Blog » Marketing is a feature

Some things about the smartphone wars are objective. The Nexus 5 has a larger screen than the iPhone 5s, while the iPhone has a fingerprint sensor and the Nexus doesn’t. If those were the only two differences of the devices you’d choose which one is most important to you and that’d be the end of it.

Our digital computing world is hardly that binary (cough). Each type of phone has lots of features, some you can compare (processor, RAM, screen size) and others you can’t always line up (user experience, app quality, privacy). So we have endless debates about which phone is better because of which reasons. Android phones typically win on objective features and iPhones tend to win on the softer, subjective ones.

Why is Apple General Grievous?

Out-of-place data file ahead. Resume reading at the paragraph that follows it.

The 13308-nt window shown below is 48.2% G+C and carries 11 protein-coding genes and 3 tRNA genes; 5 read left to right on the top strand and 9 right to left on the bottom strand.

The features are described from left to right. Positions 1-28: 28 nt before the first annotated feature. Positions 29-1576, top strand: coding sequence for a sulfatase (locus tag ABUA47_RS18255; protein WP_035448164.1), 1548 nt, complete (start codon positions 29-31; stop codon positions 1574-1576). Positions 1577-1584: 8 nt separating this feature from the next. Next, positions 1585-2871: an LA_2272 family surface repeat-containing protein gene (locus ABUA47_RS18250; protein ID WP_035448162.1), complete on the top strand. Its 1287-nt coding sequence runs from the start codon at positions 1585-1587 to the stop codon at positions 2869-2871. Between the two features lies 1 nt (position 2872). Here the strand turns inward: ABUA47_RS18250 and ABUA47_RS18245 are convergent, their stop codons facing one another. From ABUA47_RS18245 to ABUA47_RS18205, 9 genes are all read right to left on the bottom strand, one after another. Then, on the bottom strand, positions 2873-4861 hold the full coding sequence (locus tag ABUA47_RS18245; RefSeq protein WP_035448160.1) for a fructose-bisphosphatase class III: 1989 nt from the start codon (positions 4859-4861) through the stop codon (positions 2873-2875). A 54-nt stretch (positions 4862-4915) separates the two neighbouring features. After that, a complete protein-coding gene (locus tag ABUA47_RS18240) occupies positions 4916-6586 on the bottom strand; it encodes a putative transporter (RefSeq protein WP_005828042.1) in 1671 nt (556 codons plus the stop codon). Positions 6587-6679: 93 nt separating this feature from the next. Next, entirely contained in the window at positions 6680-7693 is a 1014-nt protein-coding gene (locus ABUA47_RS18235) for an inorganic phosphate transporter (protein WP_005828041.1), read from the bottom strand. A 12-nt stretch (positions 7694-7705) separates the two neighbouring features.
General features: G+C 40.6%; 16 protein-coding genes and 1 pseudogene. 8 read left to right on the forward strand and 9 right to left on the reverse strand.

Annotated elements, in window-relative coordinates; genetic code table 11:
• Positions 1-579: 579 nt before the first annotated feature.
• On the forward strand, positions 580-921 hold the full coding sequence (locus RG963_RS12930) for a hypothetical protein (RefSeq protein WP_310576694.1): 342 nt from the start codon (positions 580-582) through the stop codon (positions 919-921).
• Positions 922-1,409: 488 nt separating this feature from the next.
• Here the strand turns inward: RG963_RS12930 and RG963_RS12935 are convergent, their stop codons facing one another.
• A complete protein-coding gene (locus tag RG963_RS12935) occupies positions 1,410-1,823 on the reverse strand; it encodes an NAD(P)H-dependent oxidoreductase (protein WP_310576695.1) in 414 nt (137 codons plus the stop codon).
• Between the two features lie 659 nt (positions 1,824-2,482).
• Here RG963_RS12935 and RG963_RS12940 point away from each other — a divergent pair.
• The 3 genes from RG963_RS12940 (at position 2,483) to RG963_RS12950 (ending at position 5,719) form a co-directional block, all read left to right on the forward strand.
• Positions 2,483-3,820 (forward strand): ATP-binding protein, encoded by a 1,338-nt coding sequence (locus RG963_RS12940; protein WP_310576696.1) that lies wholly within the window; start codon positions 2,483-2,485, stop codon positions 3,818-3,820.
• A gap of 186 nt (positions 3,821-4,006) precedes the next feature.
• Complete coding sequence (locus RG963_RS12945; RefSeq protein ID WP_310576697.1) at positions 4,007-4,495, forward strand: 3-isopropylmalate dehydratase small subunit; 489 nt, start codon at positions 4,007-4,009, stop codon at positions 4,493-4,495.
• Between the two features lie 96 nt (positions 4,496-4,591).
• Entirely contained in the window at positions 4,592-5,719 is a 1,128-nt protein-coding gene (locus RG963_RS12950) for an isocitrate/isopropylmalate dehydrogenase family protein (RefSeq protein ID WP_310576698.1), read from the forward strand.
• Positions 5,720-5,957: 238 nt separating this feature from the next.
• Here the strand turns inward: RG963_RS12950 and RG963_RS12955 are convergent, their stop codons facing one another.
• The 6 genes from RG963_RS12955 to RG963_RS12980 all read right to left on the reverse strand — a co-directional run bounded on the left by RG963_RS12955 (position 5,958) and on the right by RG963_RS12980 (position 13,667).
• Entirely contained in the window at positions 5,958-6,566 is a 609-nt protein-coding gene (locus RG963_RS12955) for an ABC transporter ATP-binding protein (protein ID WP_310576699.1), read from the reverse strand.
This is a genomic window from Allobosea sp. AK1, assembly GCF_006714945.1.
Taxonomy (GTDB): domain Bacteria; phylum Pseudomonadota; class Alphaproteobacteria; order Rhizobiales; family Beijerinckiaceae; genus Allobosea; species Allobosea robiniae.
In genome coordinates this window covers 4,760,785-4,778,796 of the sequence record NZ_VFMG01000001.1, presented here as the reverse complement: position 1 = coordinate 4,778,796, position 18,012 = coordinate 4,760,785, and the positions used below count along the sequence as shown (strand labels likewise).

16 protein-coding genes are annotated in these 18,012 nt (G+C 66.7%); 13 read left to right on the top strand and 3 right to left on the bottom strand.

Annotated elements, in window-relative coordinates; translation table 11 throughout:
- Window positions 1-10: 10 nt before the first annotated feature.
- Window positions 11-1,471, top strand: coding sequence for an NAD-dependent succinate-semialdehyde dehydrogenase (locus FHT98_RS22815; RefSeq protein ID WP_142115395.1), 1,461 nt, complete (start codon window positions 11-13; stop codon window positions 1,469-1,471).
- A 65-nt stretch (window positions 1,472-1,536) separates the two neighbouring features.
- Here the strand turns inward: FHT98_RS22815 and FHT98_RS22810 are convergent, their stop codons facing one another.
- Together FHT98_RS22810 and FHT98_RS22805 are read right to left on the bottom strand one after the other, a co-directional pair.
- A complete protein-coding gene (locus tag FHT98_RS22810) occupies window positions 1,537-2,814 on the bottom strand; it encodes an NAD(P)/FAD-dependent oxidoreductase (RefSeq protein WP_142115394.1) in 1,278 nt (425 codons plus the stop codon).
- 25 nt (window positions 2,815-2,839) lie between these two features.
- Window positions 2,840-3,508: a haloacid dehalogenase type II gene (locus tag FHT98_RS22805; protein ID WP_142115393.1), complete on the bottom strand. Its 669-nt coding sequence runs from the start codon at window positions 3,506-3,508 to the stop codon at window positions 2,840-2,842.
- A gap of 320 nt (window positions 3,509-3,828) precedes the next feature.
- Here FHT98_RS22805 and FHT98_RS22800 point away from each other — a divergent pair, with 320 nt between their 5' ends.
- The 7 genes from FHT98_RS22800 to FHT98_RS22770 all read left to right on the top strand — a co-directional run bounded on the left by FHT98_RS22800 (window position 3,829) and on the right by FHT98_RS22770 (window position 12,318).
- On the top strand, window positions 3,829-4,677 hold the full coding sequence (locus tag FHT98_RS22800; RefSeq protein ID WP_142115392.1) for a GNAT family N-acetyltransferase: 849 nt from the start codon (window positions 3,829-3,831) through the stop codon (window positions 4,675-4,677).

Here’s one feature I never see mentioned: marketing. Media attention, advertising, all the fruits of Communications majors. I believe that’s part of the product, and that’s a feature which people use to decide which phone to buy. If a company makes good TV ads they’ll sell more devices than a company that makes bad ads even if the product is the same. Sometimes it’s more direct, like salespeople at stores pressuring customers to buy the phone du jour.

It’s part of why Apple’s iPhone sales are still going strong even in the face of excellent compeition from Android’s solid hardware and stable software. The “cult” effect Apple exudes through its marketing is, in the minds of some consumers, a positive aspect of the iPhone. On the mental checklist they’re using, Apple has a big green check mark in the “has emotional and clever ads” category. Samsung understands this and is working to make its mark.

Those of you scoffing and rolling your eyes are running a similar weighted calculation in your mind. For you those types of advertising result in a negative score, like a short-lasting battery or a blurry camera. By owning an iPhone you’ll be part of the “cult” and you don’t want a phone which does that.

See? It’s a feature.